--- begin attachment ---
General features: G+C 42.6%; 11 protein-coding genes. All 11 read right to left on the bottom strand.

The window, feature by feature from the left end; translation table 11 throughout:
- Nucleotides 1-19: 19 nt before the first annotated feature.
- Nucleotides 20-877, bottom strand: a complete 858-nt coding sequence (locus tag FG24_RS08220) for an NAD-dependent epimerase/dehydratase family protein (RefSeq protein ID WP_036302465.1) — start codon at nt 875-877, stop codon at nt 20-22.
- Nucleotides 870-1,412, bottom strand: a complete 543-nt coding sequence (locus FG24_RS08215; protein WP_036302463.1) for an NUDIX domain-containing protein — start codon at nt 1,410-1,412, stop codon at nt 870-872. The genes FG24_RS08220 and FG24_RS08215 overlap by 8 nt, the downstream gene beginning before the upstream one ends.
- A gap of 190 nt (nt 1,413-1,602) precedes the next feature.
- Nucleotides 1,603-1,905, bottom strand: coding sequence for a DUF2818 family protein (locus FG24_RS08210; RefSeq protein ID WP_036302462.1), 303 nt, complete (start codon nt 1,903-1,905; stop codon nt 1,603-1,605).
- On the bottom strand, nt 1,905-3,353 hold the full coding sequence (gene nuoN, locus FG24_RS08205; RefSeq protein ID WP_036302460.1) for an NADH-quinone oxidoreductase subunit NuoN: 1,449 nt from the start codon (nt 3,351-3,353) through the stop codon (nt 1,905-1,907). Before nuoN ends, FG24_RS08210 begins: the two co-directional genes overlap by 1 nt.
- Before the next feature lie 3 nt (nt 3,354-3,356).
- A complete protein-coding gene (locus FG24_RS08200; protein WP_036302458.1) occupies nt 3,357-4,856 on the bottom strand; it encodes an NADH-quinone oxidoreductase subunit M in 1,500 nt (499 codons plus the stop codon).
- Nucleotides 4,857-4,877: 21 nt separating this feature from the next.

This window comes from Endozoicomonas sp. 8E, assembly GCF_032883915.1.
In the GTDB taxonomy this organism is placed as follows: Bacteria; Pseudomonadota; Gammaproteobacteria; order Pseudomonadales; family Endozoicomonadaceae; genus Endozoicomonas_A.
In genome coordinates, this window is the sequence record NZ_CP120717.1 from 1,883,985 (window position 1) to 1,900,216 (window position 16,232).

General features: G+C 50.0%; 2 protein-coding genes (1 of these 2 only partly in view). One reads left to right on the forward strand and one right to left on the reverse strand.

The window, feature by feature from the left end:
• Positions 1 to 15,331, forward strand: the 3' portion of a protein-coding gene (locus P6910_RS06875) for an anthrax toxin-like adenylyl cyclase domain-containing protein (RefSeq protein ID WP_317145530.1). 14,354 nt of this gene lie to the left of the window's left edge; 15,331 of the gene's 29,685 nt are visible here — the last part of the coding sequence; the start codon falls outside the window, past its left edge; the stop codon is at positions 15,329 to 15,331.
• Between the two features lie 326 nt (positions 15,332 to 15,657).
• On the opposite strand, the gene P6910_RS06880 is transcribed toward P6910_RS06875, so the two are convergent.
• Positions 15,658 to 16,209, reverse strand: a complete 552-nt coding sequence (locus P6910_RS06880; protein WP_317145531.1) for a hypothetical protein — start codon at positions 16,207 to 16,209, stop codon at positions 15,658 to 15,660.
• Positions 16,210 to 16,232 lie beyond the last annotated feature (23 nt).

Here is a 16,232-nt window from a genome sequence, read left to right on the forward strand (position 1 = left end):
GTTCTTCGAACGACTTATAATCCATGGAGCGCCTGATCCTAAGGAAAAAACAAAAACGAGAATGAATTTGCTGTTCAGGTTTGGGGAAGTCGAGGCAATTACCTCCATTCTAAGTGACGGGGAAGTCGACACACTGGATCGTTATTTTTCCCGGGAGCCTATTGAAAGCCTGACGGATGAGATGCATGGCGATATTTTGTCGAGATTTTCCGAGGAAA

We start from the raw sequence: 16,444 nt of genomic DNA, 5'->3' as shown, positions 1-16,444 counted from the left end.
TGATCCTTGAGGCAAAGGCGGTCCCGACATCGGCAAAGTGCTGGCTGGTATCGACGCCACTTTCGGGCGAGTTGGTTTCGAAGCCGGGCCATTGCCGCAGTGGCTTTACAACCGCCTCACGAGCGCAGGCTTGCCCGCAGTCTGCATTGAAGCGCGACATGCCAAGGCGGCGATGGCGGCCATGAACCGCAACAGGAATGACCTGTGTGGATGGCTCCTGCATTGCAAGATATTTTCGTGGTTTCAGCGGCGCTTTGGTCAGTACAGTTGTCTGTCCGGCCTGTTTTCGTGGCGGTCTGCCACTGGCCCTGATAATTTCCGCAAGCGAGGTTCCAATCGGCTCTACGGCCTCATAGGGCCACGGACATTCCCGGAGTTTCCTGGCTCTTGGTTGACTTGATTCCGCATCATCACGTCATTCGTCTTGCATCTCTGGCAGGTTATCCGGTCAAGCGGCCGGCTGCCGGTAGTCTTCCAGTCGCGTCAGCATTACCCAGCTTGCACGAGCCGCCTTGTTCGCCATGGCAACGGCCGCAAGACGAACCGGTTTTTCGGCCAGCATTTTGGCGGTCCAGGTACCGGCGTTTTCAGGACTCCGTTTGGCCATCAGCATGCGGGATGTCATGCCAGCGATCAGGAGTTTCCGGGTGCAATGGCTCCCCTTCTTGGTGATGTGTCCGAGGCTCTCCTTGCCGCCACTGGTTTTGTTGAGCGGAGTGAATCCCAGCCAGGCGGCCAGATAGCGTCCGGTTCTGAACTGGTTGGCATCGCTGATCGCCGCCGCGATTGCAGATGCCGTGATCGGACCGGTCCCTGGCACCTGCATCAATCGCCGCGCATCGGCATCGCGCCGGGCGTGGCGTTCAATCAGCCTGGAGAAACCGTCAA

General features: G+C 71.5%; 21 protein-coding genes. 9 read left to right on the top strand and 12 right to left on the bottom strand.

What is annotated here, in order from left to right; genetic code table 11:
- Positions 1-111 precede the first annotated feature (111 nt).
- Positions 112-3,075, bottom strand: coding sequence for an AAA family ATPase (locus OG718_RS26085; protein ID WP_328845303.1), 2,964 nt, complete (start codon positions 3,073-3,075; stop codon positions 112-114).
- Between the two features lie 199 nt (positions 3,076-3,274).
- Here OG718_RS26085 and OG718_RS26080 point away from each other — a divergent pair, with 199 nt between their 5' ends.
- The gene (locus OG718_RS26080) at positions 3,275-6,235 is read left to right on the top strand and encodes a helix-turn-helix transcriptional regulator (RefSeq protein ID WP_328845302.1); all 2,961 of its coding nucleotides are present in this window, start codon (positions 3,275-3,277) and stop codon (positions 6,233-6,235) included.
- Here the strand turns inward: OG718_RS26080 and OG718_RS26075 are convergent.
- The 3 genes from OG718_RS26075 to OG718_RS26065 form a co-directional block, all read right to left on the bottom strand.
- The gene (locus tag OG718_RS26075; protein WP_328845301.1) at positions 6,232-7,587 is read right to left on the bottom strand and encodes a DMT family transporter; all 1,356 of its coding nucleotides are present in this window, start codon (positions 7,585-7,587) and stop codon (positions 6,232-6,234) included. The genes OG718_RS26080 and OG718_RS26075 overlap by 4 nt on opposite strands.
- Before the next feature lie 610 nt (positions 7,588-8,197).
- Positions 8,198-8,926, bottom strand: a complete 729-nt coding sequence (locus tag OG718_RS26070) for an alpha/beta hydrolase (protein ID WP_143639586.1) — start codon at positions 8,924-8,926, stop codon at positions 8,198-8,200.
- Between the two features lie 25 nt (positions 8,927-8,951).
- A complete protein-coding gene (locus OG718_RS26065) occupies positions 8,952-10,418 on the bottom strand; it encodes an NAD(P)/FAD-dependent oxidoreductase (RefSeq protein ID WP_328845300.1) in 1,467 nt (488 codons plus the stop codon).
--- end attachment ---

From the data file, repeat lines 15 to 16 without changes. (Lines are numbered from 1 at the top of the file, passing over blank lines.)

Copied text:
General features: G+C 50.0%; 2 protein-coding genes (1 of these 2 only partly in view). One reads left to right on the forward strand and one right to left on the reverse strand.

The window, feature by feature from the left end: